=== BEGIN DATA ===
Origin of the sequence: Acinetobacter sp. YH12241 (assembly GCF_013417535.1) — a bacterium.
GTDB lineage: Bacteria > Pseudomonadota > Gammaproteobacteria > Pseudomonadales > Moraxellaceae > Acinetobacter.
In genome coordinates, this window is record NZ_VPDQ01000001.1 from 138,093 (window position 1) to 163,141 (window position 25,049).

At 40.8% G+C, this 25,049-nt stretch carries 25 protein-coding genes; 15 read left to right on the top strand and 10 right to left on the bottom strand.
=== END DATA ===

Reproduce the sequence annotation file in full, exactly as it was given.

Origin of the sequence: Acinetobacter sp. YH12241 (assembly GCF_013417535.1) — a bacterium.
GTDB lineage: Bacteria > Pseudomonadota > Gammaproteobacteria > Pseudomonadales > Moraxellaceae > Acinetobacter.
In genome coordinates, this window is record NZ_VPDQ01000001.1 from 138,093 (window position 1) to 163,141 (window position 25,049).

At 40.8% G+C, this 25,049-nt stretch carries 25 protein-coding genes; 15 read left to right on the top strand and 10 right to left on the bottom strand.